✓ Head hunger hits you out of the blue, when you aren’t even be thinking about food. One minute you are focused on writing an article and the next minute, whoosh, it’s “FEEEEED ME NOWWWWW!” time.

✓ Are you craving only one type of food? Think that only that chocolate almond candy bar will satisfy you? That’s hunger that’s coming from above the neck, especially when that “not-really-hunger” is urgent and tugging at you to eat NOWWWW! 

✓Your GPS is pointing brainward when that “not-really-hunger” is tied to a situation you erroneously believe is “upsetting” you, “making” you sad, “causing” you to feel angry. (Remember, the link is what you think.).

✓Really believe that someone else is shoving that cupcake into your mouth? Psychotically believe the plate of fries is calling your name? Find that the food on the buffet line somehow automatically winds up in your mouth and you have no recollection of how it got there? That’s above the neck, emotional hunger. By the way, the fries aren’t calling your name. Fries don’t talk. Really. They don’t. 

✓Got that full feeling but keep eating anyway? Guess which hunger that is? Yep, you guessed it. It’s that nasty head hunger that’s on auto-mindless pilot.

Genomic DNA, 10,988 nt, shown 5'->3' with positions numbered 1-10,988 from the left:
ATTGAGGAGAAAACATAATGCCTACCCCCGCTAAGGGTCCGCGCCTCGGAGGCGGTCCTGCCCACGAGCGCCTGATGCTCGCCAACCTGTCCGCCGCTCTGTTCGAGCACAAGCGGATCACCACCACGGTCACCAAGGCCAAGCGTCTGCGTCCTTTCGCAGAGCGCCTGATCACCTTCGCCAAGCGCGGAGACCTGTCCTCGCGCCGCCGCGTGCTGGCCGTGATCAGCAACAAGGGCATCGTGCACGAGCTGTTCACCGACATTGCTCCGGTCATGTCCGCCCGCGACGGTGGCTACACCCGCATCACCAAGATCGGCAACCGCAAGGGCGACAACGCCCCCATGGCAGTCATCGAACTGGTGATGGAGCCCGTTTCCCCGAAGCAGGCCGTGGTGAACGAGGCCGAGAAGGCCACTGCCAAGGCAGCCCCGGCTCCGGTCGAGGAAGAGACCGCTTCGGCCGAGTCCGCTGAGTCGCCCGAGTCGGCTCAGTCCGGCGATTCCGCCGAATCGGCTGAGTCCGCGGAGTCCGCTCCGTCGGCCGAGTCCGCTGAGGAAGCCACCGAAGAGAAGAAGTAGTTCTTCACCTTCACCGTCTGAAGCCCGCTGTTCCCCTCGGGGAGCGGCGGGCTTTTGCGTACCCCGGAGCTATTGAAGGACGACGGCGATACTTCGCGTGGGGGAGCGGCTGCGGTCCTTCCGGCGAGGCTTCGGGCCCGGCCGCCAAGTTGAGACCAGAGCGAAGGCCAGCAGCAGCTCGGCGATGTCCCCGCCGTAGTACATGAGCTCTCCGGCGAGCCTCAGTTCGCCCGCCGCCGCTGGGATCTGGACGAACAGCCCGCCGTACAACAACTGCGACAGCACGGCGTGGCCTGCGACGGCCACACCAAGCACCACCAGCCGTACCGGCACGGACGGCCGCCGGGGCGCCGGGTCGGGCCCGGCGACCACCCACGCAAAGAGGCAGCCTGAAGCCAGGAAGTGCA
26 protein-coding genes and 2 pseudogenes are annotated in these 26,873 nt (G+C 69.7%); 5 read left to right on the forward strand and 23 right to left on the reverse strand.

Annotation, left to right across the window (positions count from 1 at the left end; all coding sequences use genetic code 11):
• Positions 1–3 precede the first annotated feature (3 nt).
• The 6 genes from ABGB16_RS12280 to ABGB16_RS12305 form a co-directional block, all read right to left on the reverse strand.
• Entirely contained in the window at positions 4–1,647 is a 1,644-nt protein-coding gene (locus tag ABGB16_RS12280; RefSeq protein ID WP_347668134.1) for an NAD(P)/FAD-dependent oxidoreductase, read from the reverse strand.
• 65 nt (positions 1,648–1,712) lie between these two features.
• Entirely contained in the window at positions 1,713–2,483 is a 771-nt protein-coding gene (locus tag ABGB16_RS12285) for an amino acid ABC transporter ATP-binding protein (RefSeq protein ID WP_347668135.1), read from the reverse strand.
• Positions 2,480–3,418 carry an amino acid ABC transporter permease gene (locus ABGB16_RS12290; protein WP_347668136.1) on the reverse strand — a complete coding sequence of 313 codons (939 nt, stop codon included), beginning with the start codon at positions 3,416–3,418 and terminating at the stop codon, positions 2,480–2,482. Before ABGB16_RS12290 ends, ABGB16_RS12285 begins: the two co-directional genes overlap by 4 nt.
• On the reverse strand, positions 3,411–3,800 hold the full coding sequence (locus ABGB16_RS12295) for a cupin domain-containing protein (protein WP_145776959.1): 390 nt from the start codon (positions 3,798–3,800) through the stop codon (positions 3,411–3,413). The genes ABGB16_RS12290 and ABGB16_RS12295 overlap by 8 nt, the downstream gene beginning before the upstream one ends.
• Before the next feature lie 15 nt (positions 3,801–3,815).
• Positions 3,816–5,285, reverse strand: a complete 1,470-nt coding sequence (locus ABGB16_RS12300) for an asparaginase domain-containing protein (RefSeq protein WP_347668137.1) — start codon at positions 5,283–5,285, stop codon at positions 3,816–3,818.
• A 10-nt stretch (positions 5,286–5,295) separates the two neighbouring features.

✓ So, you were feeling anxious, depressed, angry and thought that potato chips and ice cream would be good mood fixers. So you ate and ate and lo and behold, still feel what you were feeling but now on top of that, you also feel that grisly GUILT feeling. That’s definitely a knock on your door that says, “This is your head stopping by for some food.”

Hunger that comes on slowly, usually a few hours after you’ve eaten a meal, doesn’t “require” one specific food to “satisfy” you, begins with rumbling and gnawing sounds in your stomach and is patient, is real, true to life, in your stomach, physical hunger.  It’ll stop when you are full and probably won’t leave you feeling guilty after you’ve eaten. Sounds great, right?

Now that you know the difference, here are some steps to turn your head around.